Things are really moving into high gear as summer kicks in. It’s almost as if the plants know that the good warm weather lasts only for a while and it’s time to grow. Today’s post will highlight some of the more significant changes that occurred over the past couple weeks.
The strawberry bed began producing mid-June, and hasn’t quit. We’ve been eating strawberries pretty much daily for probably too long, sharing some of the yield with neighbors and beginning to stock the freezer. There’s almost a gallon of frozen berries in there thus far, and we’ve had some delicious strawberry & chicken salads along with the obligatory strawberry shortcake desserts. Our plants are everbearing, so they should continue producing until September or so.
Our method for freezing the berries is simple. Once the berries are washed and the leaves and stems plucked off, they’re spread upon a wax-paper lined baking sheet and placed in the freezer. 8-12 hours later they’re transferred into the freezer bag, individually frozen.
Committing to do a better job of succession planting lettuce and radishes is paying off. No shortages of either so far this year. There may actually be too much lettuce, but that’s a better problem to have than the reverse.
Radishes are performing better than usual this year, too. The seed is Champion Radish, which I’ve used for several years now. Fewer of the radishes are splitting this year compared to last. Unsure of why this is- perhaps because they’re being thinned and harvested more aggressively?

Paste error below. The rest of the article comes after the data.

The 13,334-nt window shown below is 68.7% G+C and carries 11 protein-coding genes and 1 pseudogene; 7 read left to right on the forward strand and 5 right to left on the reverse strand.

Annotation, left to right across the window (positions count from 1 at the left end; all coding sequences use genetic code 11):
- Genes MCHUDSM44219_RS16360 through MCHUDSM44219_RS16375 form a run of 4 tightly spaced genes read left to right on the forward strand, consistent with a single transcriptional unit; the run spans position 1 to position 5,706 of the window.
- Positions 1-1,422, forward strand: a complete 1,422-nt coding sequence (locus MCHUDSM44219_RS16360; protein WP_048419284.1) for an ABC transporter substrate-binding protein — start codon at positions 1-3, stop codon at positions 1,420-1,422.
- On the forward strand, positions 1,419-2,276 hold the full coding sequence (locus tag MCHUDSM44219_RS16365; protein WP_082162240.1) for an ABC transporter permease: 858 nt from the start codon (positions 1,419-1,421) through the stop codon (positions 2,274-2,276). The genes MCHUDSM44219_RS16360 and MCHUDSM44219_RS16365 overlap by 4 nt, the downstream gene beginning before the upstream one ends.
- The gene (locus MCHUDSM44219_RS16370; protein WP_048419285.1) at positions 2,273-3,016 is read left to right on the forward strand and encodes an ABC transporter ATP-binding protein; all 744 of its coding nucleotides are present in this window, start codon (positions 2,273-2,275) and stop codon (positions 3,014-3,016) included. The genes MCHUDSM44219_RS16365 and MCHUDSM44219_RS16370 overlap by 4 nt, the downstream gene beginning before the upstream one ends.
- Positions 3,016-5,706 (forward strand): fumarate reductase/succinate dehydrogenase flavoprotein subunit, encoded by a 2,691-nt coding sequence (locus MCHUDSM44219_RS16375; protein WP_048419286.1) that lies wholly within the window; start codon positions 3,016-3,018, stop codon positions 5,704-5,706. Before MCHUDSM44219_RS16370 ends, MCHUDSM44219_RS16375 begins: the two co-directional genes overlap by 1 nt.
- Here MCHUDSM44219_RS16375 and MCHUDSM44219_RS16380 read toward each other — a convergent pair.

The tomato plants have done very nicely over the past two weeks. They’re grown significantly and are flowering. I’m guessing that the grape tomatoes will be along by month’s end, with the larger ones not long afterwards.
The cauliflower has still been suffering, but not nearly as badly as the broccoli did earlier. There are only four broccoli plants left. A couple more white cauliflower plants wilted, leaving me no choice but to harvest the baseball-sized heads and pull the plants out of the bed. The remaining cauliflower all have developing heads, and if the tracking sheet calculations are correct should be done at the end of July. The DePurple plants have held steady at five, and should reach their harvest date a week or so after the white Snow Crown plants.
There’s been great growth and development of the Gaudi eggplants and Gentry summer squash plants over the past two weeks. Very remarkable in the case of the squash. All three plants have flowers and are at the very beginning stage of developing fruit. The tracking calculations shows a harvest date of July 9th for them, so it will be close! The eggplants have begun sprouting their purple flowers. Soon their fruits will grow.
Here’s a short slideshow rounding out the progress of some of the other plantings. Everything is more or less where it should be for the first week in July. Overall, very encouraging.
Finally, here’s what the seedlings representing the fall brassica crops look like today. My target is to get these into the ground sometime near the middle of August.
I hope you’re finding these posts interesting and enjoyable. The next Garden 2022 should be sometime late next week. Thanks for stopping by!